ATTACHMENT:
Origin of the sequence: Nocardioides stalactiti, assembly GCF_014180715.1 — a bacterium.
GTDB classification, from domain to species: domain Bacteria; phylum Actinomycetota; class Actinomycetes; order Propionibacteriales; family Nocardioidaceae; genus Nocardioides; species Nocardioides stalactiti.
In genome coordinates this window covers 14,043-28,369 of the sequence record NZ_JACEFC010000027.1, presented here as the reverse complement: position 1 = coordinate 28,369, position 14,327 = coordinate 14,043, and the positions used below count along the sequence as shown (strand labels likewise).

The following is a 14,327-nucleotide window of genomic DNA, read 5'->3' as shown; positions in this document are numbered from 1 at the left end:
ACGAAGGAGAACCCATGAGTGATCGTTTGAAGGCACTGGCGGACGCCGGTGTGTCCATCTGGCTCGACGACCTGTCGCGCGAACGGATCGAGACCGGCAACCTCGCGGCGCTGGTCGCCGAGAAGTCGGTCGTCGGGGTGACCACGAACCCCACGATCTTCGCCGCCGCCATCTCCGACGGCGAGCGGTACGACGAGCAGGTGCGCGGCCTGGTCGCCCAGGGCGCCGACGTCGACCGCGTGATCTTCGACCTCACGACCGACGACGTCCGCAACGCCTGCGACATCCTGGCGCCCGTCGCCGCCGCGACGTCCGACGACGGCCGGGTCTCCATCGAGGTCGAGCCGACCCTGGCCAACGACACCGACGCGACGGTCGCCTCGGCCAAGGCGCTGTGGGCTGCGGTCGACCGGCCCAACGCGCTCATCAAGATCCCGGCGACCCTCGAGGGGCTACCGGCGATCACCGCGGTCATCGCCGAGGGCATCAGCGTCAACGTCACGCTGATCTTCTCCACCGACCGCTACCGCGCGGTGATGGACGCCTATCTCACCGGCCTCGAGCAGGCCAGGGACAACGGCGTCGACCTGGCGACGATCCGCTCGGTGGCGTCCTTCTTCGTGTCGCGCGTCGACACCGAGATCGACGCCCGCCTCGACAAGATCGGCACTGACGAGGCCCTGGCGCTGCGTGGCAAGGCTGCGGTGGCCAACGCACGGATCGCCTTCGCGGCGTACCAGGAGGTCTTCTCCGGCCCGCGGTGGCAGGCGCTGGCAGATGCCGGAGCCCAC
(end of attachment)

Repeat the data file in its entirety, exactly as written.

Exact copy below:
Origin of the sequence: Nocardioides stalactiti, assembly GCF_014180715.1 — a bacterium.
GTDB classification, from domain to species: domain Bacteria; phylum Actinomycetota; class Actinomycetes; order Propionibacteriales; family Nocardioidaceae; genus Nocardioides; species Nocardioides stalactiti.
In genome coordinates this window covers 14,043-28,369 of the sequence record NZ_JACEFC010000027.1, presented here as the reverse complement: position 1 = coordinate 28,369, position 14,327 = coordinate 14,043, and the positions used below count along the sequence as shown (strand labels likewise).

The following is a 14,327-nucleotide window of genomic DNA, read 5'->3' as shown; positions in this document are numbered from 1 at the left end:
ACGAAGGAGAACCCATGAGTGATCGTTTGAAGGCACTGGCGGACGCCGGTGTGTCCATCTGGCTCGACGACCTGTCGCGCGAACGGATCGAGACCGGCAACCTCGCGGCGCTGGTCGCCGAGAAGTCGGTCGTCGGGGTGACCACGAACCCCACGATCTTCGCCGCCGCCATCTCCGACGGCGAGCGGTACGACGAGCAGGTGCGCGGCCTGGTCGCCCAGGGCGCCGACGTCGACCGCGTGATCTTCGACCTCACGACCGACGACGTCCGCAACGCCTGCGACATCCTGGCGCCCGTCGCCGCCGCGACGTCCGACGACGGCCGGGTCTCCATCGAGGTCGAGCCGACCCTGGCCAACGACACCGACGCGACGGTCGCCTCGGCCAAGGCGCTGTGGGCTGCGGTCGACCGGCCCAACGCGCTCATCAAGATCCCGGCGACCCTCGAGGGGCTACCGGCGATCACCGCGGTCATCGCCGAGGGCATCAGCGTCAACGTCACGCTGATCTTCTCCACCGACCGCTACCGCGCGGTGATGGACGCCTATCTCACCGGCCTCGAGCAGGCCAGGGACAACGGCGTCGACCTGGCGACGATCCGCTCGGTGGCGTCCTTCTTCGTGTCGCGCGTCGACACCGAGATCGACGCCCGCCTCGACAAGATCGGCACTGACGAGGCCCTGGCGCTGCGTGGCAAGGCTGCGGTGGCCAACGCACGGATCGCCTTCGCGGCGTACCAGGAGGTCTTCTCCGGCCCGCGGTGGCAGGCGCTGGCAGATGCCGGAGCCCAC